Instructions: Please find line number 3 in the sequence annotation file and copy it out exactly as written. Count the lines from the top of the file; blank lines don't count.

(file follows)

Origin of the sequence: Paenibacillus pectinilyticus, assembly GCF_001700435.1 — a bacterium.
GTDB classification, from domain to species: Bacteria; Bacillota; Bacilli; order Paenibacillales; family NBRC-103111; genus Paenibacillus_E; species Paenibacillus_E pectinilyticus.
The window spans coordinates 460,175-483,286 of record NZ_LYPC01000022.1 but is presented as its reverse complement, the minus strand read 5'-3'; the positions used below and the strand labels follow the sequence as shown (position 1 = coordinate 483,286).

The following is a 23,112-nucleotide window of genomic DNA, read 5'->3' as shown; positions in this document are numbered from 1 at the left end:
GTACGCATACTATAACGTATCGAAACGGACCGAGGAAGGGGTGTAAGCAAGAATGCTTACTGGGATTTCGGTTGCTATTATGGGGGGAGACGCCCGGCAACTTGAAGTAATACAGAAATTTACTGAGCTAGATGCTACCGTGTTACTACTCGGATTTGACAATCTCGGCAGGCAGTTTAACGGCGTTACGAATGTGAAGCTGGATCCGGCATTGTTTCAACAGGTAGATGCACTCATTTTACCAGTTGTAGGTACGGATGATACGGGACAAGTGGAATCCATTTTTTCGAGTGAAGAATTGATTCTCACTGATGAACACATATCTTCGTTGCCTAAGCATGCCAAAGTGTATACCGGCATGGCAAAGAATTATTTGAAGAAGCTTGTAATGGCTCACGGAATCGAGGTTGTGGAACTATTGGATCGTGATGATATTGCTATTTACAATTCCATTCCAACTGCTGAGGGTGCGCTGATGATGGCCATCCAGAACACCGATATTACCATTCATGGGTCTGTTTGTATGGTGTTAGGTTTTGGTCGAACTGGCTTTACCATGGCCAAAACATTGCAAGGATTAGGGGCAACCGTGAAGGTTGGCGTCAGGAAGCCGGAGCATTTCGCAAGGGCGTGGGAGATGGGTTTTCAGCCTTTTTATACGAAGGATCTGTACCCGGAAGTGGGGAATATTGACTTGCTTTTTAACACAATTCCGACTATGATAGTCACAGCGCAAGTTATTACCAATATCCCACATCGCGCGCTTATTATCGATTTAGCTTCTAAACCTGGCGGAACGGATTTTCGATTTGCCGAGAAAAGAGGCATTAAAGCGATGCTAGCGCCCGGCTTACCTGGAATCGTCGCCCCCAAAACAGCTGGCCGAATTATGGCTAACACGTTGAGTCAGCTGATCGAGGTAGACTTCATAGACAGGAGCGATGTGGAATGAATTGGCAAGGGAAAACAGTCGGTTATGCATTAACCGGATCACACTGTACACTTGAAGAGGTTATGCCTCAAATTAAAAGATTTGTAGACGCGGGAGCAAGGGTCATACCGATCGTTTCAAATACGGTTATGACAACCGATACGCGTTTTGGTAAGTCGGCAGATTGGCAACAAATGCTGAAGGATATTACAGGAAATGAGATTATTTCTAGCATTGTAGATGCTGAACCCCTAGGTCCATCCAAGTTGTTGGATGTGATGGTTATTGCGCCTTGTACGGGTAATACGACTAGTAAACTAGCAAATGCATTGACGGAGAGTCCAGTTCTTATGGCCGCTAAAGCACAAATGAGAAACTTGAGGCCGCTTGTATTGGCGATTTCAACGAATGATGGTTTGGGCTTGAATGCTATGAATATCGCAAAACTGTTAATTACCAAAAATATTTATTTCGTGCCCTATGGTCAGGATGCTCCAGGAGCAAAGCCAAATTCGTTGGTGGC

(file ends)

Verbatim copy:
The window spans coordinates 460,175-483,286 of record NZ_LYPC01000022.1 but is presented as its reverse complement, the minus strand read 5'-3'; the positions used below and the strand labels follow the sequence as shown (position 1 = coordinate 483,286).